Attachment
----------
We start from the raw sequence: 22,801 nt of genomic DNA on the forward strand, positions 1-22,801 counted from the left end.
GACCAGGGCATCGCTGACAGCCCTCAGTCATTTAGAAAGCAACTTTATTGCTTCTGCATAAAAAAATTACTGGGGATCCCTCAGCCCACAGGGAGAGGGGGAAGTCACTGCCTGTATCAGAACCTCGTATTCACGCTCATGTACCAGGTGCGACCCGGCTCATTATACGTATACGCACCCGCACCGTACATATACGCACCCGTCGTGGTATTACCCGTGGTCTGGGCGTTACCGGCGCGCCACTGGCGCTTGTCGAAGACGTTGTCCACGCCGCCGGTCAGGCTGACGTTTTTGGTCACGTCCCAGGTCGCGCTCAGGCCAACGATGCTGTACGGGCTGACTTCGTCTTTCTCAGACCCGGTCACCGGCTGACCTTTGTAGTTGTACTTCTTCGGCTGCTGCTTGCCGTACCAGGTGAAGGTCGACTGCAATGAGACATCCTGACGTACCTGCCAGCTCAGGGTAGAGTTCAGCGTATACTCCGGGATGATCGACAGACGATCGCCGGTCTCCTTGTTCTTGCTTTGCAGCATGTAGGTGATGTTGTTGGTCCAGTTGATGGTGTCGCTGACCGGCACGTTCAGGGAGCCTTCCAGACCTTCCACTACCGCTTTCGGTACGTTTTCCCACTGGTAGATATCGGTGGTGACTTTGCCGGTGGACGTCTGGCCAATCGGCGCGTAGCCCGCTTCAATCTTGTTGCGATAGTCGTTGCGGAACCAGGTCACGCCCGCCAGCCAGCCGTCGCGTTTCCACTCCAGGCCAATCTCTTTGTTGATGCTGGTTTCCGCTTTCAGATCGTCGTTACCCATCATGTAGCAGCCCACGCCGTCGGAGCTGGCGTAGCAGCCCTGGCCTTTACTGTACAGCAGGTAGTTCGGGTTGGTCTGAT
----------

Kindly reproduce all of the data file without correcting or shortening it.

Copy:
We start from the raw sequence: 22,801 nt of genomic DNA on the forward strand, positions 1-22,801 counted from the left end.
GACCAGGGCATCGCTGACAGCCCTCAGTCATTTAGAAAGCAACTTTATTGCTTCTGCATAAAAAAATTACTGGGGATCCCTCAGCCCACAGGGAGAGGGGGAAGTCACTGCCTGTATCAGAACCTCGTATTCACGCTCATGTACCAGGTGCGACCCGGCTCATTATACGTATACGCACCCGCACCGTACATATACGCACCCGTCGTGGTATTACCCGTGGTCTGGGCGTTACCGGCGCGCCACTGGCGCTTGTCGAAGACGTTGTCCACGCCGCCGGTCAGGCTGACGTTTTTGGTCACGTCCCAGGTCGCGCTCAGGCCAACGATGCTGTACGGGCTGACTTCGTCTTTCTCAGACCCGGTCACCGGCTGACCTTTGTAGTTGTACTTCTTCGGCTGCTGCTTGCCGTACCAGGTGAAGGTCGACTGCAATGAGACATCCTGACGTACCTGCCAGCTCAGGGTAGAGTTCAGCGTATACTCCGGGATGATCGACAGACGATCGCCGGTCTCCTTGTTCTTGCTTTGCAGCATGTAGGTGATGTTGTTGGTCCAGTTGATGGTGTCGCTGACCGGCACGTTCAGGGAGCCTTCCAGACCTTCCACTACCGCTTTCGGTACGTTTTCCCACTGGTAGATATCGGTGGTGACTTTGCCGGTGGACGTCTGGCCAATCGGCGCGTAGCCCGCTTCAATCTTGTTGCGATAGTCGTTGCGGAACCAGGTCACGCCCGCCAGCCAGCCGTCGCGTTTCCACTCCAGGCCAATCTCTTTGTTGATGCTGGTTTCCGCTTTCAGATCGTCGTTACCCATCATGTAGCAGCCCACGCCGTCGGAGCTGGCGTAGCAGCCCTGGCCTTTACTGTACAGCAGGTAGTTCGGGTTGGTCTGAT